The participation within the project is open for all universities and publicly financed research institutions and is based on a written agreement between the Uppsala University and each participating organization. This agreement states conditions for participation and for regulating costs, staffing and equipment at each institution. A major principle in the project is that all economic resources which institutions initially bring to the project are used for further development of the system and its sub-systems. Additionally, where there is a lack of resources, the requested new development costs will be shared by all the participants. This lack of dependency on external funding guarantees sustainability and the possibility to enhance the system with new functionalities according to demands raised by the community. The decisions on priorities are made after consulting all participants. This approach results in more rational development planning and at same time makes it possible also to focus on research and experimentations.
However, in my opinion, if the consortium will keep pace and will expand, there will be need for more formal organization. This will probably affect all parts of decision making process. The interesting question is how large the consortium could be without to risk to become too heavy operable.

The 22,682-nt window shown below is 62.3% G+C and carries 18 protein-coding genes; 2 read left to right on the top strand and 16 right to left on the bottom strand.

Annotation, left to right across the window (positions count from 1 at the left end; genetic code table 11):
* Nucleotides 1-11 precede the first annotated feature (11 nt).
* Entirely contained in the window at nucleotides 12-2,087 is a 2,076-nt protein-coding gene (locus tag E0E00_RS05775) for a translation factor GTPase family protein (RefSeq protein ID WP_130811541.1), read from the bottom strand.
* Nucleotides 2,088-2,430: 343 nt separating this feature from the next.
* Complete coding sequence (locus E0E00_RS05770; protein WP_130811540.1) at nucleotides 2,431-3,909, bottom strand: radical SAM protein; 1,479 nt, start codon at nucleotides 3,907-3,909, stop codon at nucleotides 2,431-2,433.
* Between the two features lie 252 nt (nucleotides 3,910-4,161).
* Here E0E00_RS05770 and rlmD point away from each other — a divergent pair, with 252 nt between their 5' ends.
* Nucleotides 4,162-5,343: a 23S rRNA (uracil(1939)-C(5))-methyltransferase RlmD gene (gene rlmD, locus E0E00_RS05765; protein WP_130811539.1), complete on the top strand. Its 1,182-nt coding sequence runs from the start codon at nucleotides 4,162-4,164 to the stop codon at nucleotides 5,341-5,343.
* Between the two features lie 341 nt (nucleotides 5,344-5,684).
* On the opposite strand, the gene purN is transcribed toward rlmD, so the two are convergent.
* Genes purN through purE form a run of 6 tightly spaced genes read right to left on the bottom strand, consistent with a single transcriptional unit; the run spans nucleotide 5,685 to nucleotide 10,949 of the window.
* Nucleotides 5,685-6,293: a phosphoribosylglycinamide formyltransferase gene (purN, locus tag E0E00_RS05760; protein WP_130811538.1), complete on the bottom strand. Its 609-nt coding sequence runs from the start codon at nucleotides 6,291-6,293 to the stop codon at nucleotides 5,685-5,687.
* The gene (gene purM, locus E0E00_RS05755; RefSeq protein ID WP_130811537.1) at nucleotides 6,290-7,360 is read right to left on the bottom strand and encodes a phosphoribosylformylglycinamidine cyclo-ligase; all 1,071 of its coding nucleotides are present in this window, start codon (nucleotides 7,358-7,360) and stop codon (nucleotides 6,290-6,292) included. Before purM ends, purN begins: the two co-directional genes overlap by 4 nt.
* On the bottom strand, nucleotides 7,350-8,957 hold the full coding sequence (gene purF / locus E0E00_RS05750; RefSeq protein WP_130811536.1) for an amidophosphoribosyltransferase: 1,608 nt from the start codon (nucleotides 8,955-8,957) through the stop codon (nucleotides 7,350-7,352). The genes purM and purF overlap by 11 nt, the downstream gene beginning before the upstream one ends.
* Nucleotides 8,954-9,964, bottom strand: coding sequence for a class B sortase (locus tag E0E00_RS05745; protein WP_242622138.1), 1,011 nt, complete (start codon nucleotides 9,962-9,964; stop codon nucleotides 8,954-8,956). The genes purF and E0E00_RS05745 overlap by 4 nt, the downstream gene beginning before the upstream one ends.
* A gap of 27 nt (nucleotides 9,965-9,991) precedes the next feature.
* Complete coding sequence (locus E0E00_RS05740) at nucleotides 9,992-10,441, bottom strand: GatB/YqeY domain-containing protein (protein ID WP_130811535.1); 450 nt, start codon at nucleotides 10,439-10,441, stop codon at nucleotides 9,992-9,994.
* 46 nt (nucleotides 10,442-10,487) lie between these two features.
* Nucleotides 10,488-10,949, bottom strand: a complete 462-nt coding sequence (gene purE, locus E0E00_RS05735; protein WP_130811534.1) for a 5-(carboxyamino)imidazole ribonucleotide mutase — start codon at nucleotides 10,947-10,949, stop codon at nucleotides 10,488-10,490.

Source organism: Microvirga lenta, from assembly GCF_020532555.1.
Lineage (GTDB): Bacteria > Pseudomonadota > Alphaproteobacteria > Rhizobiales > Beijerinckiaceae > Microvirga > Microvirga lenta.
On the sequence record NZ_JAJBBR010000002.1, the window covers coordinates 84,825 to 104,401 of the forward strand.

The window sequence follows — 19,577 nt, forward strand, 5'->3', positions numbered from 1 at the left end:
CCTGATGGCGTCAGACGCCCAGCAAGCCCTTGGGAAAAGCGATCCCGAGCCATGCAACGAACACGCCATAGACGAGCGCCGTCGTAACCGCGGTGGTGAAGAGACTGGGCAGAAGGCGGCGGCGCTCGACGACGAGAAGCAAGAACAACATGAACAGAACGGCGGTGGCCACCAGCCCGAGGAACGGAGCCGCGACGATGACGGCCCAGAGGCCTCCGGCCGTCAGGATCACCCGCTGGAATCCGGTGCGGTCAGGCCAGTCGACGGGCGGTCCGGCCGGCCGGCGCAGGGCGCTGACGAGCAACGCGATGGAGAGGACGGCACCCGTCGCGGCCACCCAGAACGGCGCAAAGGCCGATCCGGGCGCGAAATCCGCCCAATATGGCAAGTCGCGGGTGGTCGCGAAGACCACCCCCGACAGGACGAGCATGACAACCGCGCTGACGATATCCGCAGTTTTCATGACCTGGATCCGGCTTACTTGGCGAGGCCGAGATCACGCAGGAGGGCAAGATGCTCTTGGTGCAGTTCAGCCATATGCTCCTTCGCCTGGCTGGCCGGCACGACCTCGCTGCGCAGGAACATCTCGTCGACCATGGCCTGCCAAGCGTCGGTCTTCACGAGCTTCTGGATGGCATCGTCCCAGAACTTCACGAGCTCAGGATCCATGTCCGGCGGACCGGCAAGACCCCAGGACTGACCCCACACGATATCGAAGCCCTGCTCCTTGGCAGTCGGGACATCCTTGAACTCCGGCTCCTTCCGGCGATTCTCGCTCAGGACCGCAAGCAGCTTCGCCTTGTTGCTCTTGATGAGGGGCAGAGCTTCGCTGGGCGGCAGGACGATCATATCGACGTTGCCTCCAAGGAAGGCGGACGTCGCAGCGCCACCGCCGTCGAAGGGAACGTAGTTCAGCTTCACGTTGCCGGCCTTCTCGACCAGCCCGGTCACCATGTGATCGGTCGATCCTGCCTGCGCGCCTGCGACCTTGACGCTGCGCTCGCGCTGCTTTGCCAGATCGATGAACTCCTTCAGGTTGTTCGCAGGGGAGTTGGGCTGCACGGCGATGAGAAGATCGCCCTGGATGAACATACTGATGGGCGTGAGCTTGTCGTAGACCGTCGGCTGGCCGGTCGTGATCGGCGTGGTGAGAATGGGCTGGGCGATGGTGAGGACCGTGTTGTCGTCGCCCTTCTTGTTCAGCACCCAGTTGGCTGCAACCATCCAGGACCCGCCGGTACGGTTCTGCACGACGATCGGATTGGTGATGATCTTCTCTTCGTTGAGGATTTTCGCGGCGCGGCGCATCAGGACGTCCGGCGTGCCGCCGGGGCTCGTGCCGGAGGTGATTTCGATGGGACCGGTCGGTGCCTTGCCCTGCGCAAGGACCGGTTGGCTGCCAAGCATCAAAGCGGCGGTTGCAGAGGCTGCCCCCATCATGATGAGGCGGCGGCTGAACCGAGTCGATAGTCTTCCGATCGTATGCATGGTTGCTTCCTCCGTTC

The collaborative development approach as implemented by the DiVA project can be a practical strategy used to develop solutions and projects in the area of scholarly communication, especially when it is integrated into the library environment. Libraries are used to collaborating wherever possible. The understanding that a collaborative model approach is not only sharing, but also accepting and respecting the fact that other perspectives can add value to our own, is an important concept. Also, the collaboration around the development of an electronic publishing system and services is not so different from other types of collaboration. It has the necessary pre-requisites - the shared goals and a common vision that all parties have something to win. The possibility to pool resources, skills and equipment helps to develop high quality solutions and at the same time it helps to minimize risks and guarantee sustainability.